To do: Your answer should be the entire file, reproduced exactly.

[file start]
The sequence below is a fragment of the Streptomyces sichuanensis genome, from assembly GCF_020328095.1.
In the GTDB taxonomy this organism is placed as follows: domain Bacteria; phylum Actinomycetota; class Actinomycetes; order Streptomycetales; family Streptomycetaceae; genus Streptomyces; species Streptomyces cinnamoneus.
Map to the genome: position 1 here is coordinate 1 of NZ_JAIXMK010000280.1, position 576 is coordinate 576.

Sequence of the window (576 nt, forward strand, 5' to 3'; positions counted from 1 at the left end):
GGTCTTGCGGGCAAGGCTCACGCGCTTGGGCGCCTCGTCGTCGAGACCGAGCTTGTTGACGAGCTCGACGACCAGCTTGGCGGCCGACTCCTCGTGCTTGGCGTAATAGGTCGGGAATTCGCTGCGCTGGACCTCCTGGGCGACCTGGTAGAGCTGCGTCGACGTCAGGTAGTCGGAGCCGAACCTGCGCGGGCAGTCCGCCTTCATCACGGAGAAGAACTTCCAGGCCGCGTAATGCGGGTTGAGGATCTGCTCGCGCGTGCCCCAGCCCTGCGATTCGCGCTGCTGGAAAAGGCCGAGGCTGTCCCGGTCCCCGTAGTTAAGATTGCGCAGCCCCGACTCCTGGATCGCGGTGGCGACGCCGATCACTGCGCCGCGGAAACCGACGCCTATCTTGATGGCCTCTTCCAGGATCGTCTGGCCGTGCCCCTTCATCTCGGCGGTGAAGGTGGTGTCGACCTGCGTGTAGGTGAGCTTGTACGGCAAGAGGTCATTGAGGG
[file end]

The sequence below is a fragment of the Streptomyces sichuanensis genome, from assembly GCF_020328095.1.
In the GTDB taxonomy this organism is placed as follows: domain Bacteria; phylum Actinomycetota; class Actinomycetes; order Streptomycetales; family Streptomycetaceae; genus Streptomyces; species Streptomyces cinnamoneus.
Map to the genome: position 1 here is coordinate 1 of NZ_JAIXMK010000280.1, position 576 is coordinate 576.

Sequence of the window (576 nt, forward strand, 5' to 3'; positions counted from 1 at the left end):
GGTCTTGCGGGCAAGGCTCACGCGCTTGGGCGCCTCGTCGTCGAGACCGAGCTTGTTGACGAGCTCGACGACCAGCTTGGCGGCCGACTCCTCGTGCTTGGCGTAATAGGTCGGGAATTCGCTGCGCTGGACCTCCTGGGCGACCTGGTAGAGCTGCGTCGACGTCAGGTAGTCGGAGCCGAACCTGCGCGGGCAGTCCGCCTTCATCACGGAGAAGAACTTCCAGGCCGCGTAATGCGGGTTGAGGATCTGCTCGCGCGTGCCCCAGCCCTGCGATTCGCGCTGCTGGAAAAGGCCGAGGCTGTCCCGGTCCCCGTAGTTAAGATTGCGCAGCCCCGACTCCTGGATCGCGGTGGCGACGCCGATCACTGCGCCGCGGAAACCGACGCCTATCTTGATGGCCTCTTCCAGGATCGTCTGGCCGTGCCCCTTCATCTCGGCGGTGAAGGTGGTGTCGACCTGCGTGTAGGTGAGCTTGTACGGCAAGAGGTCATTGAGGG